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TrNSZ
post Dec 28 2001, 06:00
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Just to update, I've talked to Jon I on the IRC channel and I don't think there is need to continue this discussion here, at least not with him, as interesting as it may be.

smile.gif

Update: I'll confess - I do sometimes get a kick out of making a blanket statement like "Linux sucks" and then totally going off on someone at random about it. It's not deliberate though, it's subconscious, I swear! It's not just related to Linux. It happens whenever someone discusses Linux, religion, government, drugs, and science fiction. Those are my touchy subjects. =)
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xmixahlx
post Jan 20 2002, 00:34
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couple replies:

1. Mandrake has always been based off of Red Hat...it rehashed Red Hat and added a more Newbie friendly face to it...it came with all features of Red Hat in the first 5.x versions...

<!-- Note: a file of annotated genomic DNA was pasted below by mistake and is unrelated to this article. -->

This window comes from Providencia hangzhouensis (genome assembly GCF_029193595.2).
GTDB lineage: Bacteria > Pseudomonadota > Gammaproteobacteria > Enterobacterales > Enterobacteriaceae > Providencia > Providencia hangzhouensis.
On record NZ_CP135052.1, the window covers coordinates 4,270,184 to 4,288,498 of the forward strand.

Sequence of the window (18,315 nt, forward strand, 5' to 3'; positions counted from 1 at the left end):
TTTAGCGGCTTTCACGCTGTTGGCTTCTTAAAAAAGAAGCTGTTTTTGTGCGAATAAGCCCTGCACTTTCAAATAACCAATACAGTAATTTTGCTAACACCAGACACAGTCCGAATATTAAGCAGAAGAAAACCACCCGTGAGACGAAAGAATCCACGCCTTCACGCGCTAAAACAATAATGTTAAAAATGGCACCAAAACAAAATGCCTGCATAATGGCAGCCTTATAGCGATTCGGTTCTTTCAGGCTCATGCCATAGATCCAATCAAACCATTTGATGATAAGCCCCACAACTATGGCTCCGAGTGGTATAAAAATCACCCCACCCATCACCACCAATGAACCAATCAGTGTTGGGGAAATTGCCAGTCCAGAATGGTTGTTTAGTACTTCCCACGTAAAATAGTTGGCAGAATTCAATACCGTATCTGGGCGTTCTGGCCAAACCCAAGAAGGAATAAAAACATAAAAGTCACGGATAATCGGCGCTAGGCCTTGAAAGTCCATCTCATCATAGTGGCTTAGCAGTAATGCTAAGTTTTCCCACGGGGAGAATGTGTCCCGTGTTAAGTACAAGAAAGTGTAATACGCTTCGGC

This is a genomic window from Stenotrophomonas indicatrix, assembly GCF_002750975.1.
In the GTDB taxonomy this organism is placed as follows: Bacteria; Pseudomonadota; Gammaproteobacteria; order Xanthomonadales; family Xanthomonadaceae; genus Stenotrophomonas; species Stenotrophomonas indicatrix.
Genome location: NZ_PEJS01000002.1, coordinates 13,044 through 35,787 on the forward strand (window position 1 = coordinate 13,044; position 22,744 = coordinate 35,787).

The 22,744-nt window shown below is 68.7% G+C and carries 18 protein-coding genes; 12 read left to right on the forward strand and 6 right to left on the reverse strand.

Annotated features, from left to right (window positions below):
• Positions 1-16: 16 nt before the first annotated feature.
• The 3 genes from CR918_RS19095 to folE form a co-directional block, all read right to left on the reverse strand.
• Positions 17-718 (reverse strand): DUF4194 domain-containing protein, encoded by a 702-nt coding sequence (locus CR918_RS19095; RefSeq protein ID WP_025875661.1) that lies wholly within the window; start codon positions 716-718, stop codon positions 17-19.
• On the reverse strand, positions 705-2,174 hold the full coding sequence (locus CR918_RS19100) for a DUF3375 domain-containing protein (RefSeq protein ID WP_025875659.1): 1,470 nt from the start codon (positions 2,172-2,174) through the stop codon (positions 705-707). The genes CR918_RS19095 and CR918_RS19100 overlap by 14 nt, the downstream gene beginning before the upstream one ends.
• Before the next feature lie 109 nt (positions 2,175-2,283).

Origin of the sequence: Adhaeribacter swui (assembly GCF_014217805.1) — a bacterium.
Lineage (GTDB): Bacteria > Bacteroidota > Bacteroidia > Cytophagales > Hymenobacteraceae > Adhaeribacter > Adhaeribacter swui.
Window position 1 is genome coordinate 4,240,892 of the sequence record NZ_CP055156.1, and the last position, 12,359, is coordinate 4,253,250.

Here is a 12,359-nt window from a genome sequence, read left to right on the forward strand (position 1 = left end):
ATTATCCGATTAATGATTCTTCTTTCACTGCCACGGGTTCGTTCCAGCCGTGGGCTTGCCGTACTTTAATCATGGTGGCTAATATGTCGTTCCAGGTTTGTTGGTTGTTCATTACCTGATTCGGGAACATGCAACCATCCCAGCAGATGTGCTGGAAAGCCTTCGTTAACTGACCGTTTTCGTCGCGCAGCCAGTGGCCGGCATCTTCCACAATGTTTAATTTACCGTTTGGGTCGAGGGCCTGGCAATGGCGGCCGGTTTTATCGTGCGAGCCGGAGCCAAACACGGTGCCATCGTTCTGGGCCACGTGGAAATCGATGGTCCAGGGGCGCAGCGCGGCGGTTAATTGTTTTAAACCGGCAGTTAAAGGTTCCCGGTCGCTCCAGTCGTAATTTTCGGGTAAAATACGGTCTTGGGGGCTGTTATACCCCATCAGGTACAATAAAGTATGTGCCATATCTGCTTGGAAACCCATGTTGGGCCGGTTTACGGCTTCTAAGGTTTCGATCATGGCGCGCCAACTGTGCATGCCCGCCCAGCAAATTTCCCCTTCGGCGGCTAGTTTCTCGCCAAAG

2. BSD? LINUX? WINDOWS? they are all for different people with different specialties...[those with intelligence use Debian/Slackware Linux and those that don't use Windows and in the middle are other Linux distros and "BSD" which by the way is lame...] he he he
3. no linux doesn't suck...what sucks is paying hundreds of dollars for software which could be free and continuosly updated for free. and the ability to choose from hundreds of linux distros to match your needs and expertise? how is that communist? fascist?...you are retarded...
4. most distros come with one installation cd and all additional cd's are packages/programs
5. trnsz...why such a hate for linux?
6. if linux is less superior...than why is it more stable?

i hope this refuels the flaming....


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TrNSZ
post Feb 7 2002, 11:31
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Point 6:

I didn't want to get back into this, but I'll say that I've never seen uptimes on Linux that come close to approaching BSD uptimes. I have actually worked on BSD machines which last booted before Linux was even written. Please don't say some ridiculous blanket statement about Linux stability. I have a BSD machine up and running in my parents garage that has over 2500 days of uptime on it. I set it up back in high-school and it's been running since I moved out without a problem, with very heavy loads. It only has 8MB of RAM and runs about 200MB into swap constantly.